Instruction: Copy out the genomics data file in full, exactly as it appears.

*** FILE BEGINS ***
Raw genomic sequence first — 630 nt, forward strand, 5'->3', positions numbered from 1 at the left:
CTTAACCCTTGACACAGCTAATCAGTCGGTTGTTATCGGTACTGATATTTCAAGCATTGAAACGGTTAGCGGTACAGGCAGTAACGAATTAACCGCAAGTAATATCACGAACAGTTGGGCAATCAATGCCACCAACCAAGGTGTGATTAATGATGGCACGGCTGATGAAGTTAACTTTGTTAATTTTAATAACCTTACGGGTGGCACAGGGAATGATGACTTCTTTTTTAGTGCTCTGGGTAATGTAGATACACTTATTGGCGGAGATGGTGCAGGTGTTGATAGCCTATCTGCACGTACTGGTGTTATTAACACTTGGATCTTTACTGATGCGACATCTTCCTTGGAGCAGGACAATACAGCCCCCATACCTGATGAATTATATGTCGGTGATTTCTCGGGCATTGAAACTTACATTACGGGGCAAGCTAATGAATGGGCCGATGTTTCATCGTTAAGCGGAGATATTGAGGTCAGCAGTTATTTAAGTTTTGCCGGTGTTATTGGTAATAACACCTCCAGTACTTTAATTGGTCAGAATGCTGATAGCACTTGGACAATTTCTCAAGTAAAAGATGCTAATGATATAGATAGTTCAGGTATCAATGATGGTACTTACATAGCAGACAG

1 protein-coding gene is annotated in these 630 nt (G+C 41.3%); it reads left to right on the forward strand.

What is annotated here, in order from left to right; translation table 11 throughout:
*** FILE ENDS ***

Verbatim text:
Raw genomic sequence first — 630 nt, forward strand, 5'->3', positions numbered from 1 at the left:
CTTAACCCTTGACACAGCTAATCAGTCGGTTGTTATCGGTACTGATATTTCAAGCATTGAAACGGTTAGCGGTACAGGCAGTAACGAATTAACCGCAAGTAATATCACGAACAGTTGGGCAATCAATGCCACCAACCAAGGTGTGATTAATGATGGCACGGCTGATGAAGTTAACTTTGTTAATTTTAATAACCTTACGGGTGGCACAGGGAATGATGACTTCTTTTTTAGTGCTCTGGGTAATGTAGATACACTTATTGGCGGAGATGGTGCAGGTGTTGATAGCCTATCTGCACGTACTGGTGTTATTAACACTTGGATCTTTACTGATGCGACATCTTCCTTGGAGCAGGACAATACAGCCCCCATACCTGATGAATTATATGTCGGTGATTTCTCGGGCATTGAAACTTACATTACGGGGCAAGCTAATGAATGGGCCGATGTTTCATCGTTAAGCGGAGATATTGAGGTCAGCAGTTATTTAAGTTTTGCCGGTGTTATTGGTAATAACACCTCCAGTACTTTAATTGGTCAGAATGCTGATAGCACTTGGACAATTTCTCAAGTAAAAGATGCTAATGATATAGATAGTTCAGGTATCAATGATGGTACTTACATAGCAGACAG

1 protein-coding gene is annotated in these 630 nt (G+C 41.3%); it reads left to right on the forward strand.

What is annotated here, in order from left to right; translation table 11 throughout: